2. Resistant cells among the separate replicates would have different labels - i.e. they would stochastically arise from different cells throughout the treatment regimen and were not preexisting.

Potential outcomes of cancer drug resistance screening: 1) resistant cells in different replicates would contain the same ClonTracer labels because they would come from the same pre-existing resistant parent cells; 2) resistant cells from different replicates would have different ClonTracer labels because they would stochastically arise from different cells throughout the selection process and were not pre-existing.

This was previously debated in the cancer field and was difficult to determine using NGS because the error rate of current NGS approaches allows for a detection limit of roughly 0.1%. Thus, rare, pre-existing clones that are present at less than 0.1% of the total population are easily be missed.

The ClonTracer library allows a researcher to label individual members of a starting population of cells with specifc, easily read sequences that can be used to measure their clonal abundance before and after a treatment. The library consists of a pool of lentiviral vectors with roughly 73 million semi-random, 30 bp DNA barcodes that are integrated into target cells' genomes upon infection. When using the ClonTracer system, lentiviruses containing these barcodes infect the target cell population at low multiplicity of infection (MOI) such that each individual cell receives only one barcode. The abundance of each barcoded clone can then be monitored over time by sequencing the barcodes in the population (all barcodes can be amplified using the same sets of forward and reverse primers). The abundance of a particular barcode sequence then corresponds to the abundance of a specific clone; lineage tracing is performed via barcode sequencing.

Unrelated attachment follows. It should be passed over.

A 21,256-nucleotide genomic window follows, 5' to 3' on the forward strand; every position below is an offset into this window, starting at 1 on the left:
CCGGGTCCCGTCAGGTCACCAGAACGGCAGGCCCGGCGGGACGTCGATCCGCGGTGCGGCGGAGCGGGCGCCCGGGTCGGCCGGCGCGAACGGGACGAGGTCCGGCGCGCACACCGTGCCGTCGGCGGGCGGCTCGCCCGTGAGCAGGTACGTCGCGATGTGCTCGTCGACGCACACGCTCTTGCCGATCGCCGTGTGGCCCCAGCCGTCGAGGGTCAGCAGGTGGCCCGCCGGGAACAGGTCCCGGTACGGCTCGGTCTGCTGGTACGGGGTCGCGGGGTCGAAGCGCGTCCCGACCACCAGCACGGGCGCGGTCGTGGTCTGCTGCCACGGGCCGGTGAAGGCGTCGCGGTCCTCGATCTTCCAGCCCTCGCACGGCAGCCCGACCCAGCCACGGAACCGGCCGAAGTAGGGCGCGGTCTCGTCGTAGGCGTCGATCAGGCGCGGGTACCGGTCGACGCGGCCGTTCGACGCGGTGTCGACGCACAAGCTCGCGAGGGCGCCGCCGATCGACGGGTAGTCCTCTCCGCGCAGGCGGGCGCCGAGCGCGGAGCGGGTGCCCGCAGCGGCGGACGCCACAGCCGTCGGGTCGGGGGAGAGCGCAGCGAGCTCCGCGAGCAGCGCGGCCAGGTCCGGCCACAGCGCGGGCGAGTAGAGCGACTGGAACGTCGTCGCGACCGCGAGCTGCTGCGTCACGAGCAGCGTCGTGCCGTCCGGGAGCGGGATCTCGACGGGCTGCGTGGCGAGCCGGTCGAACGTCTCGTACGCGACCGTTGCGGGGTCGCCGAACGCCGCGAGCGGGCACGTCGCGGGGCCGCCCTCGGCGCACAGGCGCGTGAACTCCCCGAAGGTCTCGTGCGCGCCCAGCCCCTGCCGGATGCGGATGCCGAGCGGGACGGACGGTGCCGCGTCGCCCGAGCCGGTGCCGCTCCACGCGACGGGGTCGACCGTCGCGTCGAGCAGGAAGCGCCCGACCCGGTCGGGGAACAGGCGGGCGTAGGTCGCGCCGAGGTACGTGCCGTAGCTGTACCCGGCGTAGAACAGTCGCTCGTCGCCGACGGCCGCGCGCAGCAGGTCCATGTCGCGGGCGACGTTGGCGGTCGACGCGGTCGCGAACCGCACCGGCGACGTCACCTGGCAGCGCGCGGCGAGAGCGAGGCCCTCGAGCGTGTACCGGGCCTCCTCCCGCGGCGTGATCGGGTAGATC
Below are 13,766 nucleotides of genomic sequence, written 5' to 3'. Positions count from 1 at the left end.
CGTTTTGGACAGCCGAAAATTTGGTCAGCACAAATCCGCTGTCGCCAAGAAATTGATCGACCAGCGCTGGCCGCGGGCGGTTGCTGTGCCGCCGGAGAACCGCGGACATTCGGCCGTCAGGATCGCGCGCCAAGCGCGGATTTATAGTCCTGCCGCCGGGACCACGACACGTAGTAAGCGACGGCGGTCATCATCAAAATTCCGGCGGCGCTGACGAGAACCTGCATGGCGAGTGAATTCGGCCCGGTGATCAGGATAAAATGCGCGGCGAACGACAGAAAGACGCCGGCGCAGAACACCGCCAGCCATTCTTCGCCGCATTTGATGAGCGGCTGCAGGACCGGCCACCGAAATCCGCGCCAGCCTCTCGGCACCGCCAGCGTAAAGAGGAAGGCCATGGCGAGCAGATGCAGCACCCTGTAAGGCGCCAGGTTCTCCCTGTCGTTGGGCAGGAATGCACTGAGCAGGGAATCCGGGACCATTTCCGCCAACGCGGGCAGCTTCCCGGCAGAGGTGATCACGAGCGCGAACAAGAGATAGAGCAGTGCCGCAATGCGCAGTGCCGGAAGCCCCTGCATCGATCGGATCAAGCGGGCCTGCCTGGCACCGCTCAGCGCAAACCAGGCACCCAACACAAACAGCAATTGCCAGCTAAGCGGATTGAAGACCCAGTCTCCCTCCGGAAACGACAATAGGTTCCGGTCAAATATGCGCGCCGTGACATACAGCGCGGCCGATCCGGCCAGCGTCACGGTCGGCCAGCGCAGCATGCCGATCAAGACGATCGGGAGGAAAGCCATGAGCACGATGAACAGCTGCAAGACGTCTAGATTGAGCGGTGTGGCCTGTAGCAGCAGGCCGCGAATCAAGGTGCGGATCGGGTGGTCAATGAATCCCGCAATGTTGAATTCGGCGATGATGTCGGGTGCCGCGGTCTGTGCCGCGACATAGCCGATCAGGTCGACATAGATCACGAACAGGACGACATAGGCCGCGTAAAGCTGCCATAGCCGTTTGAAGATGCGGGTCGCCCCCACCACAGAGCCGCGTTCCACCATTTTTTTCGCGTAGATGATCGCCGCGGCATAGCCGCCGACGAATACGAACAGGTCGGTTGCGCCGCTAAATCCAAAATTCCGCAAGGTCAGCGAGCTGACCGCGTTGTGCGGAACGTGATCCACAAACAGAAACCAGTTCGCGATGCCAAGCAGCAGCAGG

Using the ClonTracer library, Bhang et al. found that antibiotic resistant cancer cells exist prior to drug treatment. They infected a non-small cell lung cancer cell line containing an activating mutation in epidermal growth factor receptor (EGFR) with the ClonTracer library and monitored population dynamics after treatment with EGFR inhibitor, erlotinib. Looking at barcode abundances among multiple replicate populations, they found that similar barcodes consistently made up the majority of the resistant populations. In fact, 88% of the barcodes within the resistant populations were shared by at least one other replicate; prior to treatment, there are small (previously undetectable) populations of cancer cells that are resistant to drug treatment and that these are selected for during the treatment process. The authors went on to show that combination treatment with multiple drugs reveals even smaller preexisting populations with resistance to both drugs.